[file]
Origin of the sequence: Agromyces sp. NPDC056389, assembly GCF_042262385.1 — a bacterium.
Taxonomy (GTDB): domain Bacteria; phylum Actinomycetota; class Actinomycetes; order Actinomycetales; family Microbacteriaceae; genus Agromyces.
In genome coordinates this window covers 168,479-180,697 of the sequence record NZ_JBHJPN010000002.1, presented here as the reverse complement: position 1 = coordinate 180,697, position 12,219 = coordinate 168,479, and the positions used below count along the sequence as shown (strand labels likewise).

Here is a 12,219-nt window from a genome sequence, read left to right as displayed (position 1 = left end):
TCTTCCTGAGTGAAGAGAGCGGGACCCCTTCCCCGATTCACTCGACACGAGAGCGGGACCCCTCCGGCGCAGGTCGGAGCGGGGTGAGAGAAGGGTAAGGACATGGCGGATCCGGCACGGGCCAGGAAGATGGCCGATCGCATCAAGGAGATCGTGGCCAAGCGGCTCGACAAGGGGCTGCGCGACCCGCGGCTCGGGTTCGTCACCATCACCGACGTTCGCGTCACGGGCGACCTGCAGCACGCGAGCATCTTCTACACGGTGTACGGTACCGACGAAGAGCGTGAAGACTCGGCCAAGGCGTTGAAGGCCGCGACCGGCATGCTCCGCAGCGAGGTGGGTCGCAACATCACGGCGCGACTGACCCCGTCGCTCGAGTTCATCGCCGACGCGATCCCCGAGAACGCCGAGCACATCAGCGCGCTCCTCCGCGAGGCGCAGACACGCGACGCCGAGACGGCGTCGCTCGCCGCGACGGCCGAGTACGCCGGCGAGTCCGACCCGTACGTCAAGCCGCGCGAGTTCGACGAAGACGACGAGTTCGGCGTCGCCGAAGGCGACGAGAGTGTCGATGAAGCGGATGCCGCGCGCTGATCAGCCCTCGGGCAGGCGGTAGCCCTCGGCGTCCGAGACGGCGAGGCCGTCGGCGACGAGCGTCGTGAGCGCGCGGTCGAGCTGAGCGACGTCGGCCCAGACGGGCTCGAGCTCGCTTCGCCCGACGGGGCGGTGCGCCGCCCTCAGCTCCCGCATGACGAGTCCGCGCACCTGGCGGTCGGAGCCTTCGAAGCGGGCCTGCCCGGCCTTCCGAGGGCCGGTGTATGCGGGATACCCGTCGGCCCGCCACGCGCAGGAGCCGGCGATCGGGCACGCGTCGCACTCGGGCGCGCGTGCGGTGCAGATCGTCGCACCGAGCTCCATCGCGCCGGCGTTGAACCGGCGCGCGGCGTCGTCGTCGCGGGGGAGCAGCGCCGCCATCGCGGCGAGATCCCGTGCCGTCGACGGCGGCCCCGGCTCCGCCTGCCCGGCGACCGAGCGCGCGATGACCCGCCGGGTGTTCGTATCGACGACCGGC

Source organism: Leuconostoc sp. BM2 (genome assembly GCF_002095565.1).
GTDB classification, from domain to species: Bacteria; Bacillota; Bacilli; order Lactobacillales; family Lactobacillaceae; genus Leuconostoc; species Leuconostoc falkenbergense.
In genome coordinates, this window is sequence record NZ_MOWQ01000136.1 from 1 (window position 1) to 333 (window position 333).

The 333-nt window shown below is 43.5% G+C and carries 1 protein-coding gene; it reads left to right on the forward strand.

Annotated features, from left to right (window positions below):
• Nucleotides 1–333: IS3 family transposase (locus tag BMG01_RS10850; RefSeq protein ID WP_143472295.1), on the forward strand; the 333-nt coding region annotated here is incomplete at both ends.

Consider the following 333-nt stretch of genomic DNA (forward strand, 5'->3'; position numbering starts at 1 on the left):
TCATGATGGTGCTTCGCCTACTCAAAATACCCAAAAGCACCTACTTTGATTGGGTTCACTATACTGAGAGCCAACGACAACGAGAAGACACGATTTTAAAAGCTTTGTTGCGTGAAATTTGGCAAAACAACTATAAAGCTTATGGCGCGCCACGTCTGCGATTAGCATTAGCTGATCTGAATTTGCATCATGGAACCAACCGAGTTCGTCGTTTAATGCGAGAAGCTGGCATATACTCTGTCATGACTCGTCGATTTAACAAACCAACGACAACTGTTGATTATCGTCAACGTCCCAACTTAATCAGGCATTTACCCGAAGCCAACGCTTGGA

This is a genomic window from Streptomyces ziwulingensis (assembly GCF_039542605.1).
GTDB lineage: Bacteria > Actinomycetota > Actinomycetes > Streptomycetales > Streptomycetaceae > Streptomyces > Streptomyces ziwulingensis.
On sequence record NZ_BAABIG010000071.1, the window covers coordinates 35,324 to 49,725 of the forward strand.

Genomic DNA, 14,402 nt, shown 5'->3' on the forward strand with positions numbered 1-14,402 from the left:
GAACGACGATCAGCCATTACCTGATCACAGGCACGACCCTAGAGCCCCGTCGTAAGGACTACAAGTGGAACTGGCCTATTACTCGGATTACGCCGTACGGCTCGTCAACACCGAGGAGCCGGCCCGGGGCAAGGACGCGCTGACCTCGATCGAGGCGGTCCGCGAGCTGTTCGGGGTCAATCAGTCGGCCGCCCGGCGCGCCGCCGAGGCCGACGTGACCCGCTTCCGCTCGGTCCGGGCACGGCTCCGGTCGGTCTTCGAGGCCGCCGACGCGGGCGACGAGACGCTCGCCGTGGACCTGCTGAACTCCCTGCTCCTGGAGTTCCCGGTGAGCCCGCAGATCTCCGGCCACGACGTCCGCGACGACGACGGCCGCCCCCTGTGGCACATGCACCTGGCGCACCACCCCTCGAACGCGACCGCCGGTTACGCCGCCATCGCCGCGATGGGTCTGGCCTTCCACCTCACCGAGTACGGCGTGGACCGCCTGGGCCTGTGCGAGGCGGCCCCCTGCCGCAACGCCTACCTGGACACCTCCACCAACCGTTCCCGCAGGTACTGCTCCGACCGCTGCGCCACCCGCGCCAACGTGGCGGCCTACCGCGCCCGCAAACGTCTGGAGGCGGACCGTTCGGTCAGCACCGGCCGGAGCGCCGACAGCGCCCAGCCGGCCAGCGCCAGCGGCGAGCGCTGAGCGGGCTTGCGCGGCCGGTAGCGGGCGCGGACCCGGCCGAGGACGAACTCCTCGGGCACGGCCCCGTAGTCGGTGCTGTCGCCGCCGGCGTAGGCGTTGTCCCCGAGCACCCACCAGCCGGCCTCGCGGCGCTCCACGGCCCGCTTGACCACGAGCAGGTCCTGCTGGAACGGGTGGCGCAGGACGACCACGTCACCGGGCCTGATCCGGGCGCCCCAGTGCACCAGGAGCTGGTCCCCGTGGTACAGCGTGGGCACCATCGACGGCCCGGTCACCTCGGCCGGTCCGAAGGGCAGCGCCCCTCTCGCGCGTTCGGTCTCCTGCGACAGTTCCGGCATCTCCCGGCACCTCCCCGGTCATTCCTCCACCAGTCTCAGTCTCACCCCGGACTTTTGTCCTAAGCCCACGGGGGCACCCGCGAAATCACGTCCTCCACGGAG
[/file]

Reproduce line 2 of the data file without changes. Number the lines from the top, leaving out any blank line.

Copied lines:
Taxonomy (GTDB): domain Bacteria; phylum Actinomycetota; class Actinomycetes; order Actinomycetales; family Microbacteriaceae; genus Agromyces.